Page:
Paradise Beneath Her Feet captures succinctly the contradictions in some Muslim societies where religion is a powerful force that exercises an overarching influence on the socio-cultural, economic and political life of people.
As women exposed to modernism struggle for their rights to education, economic empowerment and political representation in the power structures of a country, they very often find their progress obstructed by elements propagating an obscurantist version of Islam. In many parts of the Muslim world they have had to devise strategies to overcome these barriers. Isobel Coleman, the author of the book under review, terms this approach ‘Islamic
According to her, after ceding the space of religious authority to conservative forces for centuries, women in the Islamic world are now trying to gain control of their own lives by demonstrating that equality and change is possible within the ambit of the faith.
Female scholars are now studying the Quranic texts to advance a liberal and progressive interpretation of the religious doctrines which is not in conflict with women’s rights as perceived in the modern context.
By adopting this approach ‘Islamic feminists’ do not have to enter into a confrontation with the ulema. They also find it easier to enlist supporters from the masses for their cause by using a liberal religious discourse. Female activists are now using the power of religion to empower women.
Research in Islamic laws on the status of women forms the underpinning of this strategy. Be it Afghanistan, Iran, Saudi Arabia or Iraq, women are engaged in finding the Islamic solution to the challenges posed by gender inequality in their societies. And they are succeeding, if the author is to be believed.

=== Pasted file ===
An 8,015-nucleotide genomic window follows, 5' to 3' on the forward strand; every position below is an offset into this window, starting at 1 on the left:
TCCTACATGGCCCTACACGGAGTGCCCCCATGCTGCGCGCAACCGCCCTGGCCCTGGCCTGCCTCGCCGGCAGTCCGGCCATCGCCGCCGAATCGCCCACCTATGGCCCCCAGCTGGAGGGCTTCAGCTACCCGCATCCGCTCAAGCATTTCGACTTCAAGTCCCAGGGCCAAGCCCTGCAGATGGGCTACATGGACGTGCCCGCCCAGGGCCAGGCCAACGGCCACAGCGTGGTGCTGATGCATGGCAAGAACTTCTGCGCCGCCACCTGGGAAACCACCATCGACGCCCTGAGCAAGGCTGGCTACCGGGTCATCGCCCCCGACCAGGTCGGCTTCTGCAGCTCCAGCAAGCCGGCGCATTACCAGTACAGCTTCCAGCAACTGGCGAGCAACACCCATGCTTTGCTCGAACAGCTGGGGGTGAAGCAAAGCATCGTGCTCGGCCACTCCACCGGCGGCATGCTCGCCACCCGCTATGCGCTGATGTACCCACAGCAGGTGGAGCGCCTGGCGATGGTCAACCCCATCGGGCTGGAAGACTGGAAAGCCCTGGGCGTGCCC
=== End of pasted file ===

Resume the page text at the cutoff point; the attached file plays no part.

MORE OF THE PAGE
Isobel Coleman, who is a senior fellow at the Council on Foreign Relations, Washington, has reached this conclusion after studying the status of women in a few Middle Eastern countries for a decade and travelling to them to interview activists and scholars engaged in projects for women’s development.
They are trying to establish that Islam and women’s rights as we understand them today are not in conflict. Coleman is firmly convinced that the only road to emancipation for women in the Muslim world lies in this strategy.
That is why she attaches so much importance to the birth of Musawah (equality) in 2008 in Kuala Lumpur which she describes as a ‘global movement’. It is intriguing, though, why a movement that is supposed to be global has not even gained a toehold in most parts of the Muslim world, including Pakistan.
Pakistan’s is a case quite different from the others. It appears that Coleman, who had already reached some conclusions about Islamic feminism, attempts to stretch her ideas to fit the women’s rights situation into her hypothesis.
Coleman concludes the chapter on Pakistan in these words that seem a bit too far-fetched: ‘Women’s rights in Pakistan will continue to be a hotly contested cultural, political and social arena where tribal, feudal, religious and liberal secular interests clash. Islamic feminism is helping women and men to work across these lines to encourage women’s empowerment.’